Wherever you live and whatever type of property you live in, a home security system is a worthwhile investment. Without one, your home could be seen as an easy target by local criminals, which is something you will obviously be keen to avoid. In this article, we are going to take a brief look at how a standard modern burglar alarm system works and how it can protect your home from potential intruders.
How the Various Components of a Home Security System Raise the Alarm
Depending on the make and model of alarm system you invest in, you may have door contacts and motion sensors, along with both internal and external sirens. If you are not sure what you need for your home, it is a good idea to consult with a local electronic security expert. For those of you who live in Western Australia, Aust-Guard Security Services provide home alarm systems in Perth, and there are similar reputable home security companies in all other major cities across the country. Below, we run through how each component works,
- Door Contacts – These are incorporated into an electrical circuit that is either open or closed when the door to which they are affixed is shut. In either case, when the state of the circuit is changed by the opening of the door, a signal is sent to the control panel, which raises the alarm. In the most simplistic of systems, without a central control panel, the breaking of the door contacts will directly activate an alarm siren.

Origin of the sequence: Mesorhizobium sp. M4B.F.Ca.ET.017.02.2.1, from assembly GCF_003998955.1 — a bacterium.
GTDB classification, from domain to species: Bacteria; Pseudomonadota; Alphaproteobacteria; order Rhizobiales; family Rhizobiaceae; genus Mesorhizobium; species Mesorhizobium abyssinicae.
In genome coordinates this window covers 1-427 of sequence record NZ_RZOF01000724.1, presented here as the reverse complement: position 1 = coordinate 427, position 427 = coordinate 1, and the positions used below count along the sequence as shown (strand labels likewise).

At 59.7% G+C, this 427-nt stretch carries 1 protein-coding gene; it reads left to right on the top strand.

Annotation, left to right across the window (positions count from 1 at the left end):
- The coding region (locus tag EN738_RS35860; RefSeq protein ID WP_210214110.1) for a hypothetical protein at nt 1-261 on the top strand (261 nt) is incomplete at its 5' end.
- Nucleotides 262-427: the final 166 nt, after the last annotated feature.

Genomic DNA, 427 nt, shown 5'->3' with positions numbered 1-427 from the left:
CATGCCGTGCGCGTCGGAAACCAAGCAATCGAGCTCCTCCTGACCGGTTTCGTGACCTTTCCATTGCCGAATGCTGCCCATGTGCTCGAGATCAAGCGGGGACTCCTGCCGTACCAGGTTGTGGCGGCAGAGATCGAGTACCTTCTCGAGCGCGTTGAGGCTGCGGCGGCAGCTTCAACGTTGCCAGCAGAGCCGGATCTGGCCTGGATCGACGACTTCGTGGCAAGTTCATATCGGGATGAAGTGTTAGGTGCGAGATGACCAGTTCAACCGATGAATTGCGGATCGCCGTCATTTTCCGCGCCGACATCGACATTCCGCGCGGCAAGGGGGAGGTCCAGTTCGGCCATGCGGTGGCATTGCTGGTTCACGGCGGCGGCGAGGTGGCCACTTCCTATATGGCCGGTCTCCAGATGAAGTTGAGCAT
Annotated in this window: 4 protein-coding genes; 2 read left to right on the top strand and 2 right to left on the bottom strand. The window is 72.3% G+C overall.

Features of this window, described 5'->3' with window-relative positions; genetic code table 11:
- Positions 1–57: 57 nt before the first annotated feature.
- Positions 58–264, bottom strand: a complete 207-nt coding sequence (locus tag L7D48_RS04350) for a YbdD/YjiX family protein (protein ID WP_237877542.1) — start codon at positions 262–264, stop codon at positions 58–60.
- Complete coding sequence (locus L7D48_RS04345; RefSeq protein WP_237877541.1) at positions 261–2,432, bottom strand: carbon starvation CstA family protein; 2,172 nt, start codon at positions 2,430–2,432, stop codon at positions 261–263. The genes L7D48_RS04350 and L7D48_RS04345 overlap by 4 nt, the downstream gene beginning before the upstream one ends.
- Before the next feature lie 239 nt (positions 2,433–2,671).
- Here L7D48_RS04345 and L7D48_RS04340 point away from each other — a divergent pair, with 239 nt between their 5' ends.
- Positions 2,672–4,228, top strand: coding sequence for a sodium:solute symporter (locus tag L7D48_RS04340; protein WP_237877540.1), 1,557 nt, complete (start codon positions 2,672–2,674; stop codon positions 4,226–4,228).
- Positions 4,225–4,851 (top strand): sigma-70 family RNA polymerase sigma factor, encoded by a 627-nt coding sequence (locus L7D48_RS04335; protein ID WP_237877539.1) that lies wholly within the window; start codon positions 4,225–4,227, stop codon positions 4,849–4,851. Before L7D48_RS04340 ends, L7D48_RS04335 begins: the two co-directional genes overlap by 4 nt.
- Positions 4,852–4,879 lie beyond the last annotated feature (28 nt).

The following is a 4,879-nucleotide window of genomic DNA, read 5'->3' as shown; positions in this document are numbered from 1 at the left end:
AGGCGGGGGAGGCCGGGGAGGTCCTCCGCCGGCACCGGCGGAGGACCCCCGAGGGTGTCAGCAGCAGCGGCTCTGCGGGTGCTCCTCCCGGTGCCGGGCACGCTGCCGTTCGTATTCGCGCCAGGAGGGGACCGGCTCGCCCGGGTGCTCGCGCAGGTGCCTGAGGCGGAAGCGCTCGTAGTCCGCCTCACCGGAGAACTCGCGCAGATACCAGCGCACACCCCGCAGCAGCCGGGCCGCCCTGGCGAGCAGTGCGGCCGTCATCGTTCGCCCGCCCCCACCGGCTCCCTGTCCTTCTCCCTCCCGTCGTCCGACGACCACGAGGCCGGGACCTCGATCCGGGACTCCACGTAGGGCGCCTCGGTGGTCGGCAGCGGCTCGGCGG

- Motion Sensors – There are two types of passive motions sensors in common usage today: infra-red motion sensors and photo motion sensors. The former detect the infra-red energy that humans and animals emit whilst the latter use lasers and light sensors (when a source of light is broken by the movement of a person across it, this is detected by the corresponding sensor). Whether your alarm system utilises infra-red or photo motion sensors, once they are triggered, they will send a signal to the control panel, which will raise the alarm.
- Control Panel – As a mentioned above, the control panel is normally responsible for actually raising the alarm. The way in which it does this will depend on the type of system in which you have invested. Virtually all systems include an audible alarm, in the form of a bell or siren, which the panel will sound when it receives a signal from a motion sensor or door contact. It might also send a signal to a remote monitoring centre, via an Internet connection or telephone line.
All home security experts advise fitting at least a basic burglar alarm system to your home and if you can afford a more advanced system, by all means consider installing one. The peace of mind and protection they offer to homeowners across the country make them an essential security measure in the modern world and they could help to reduce your home insurance costs too.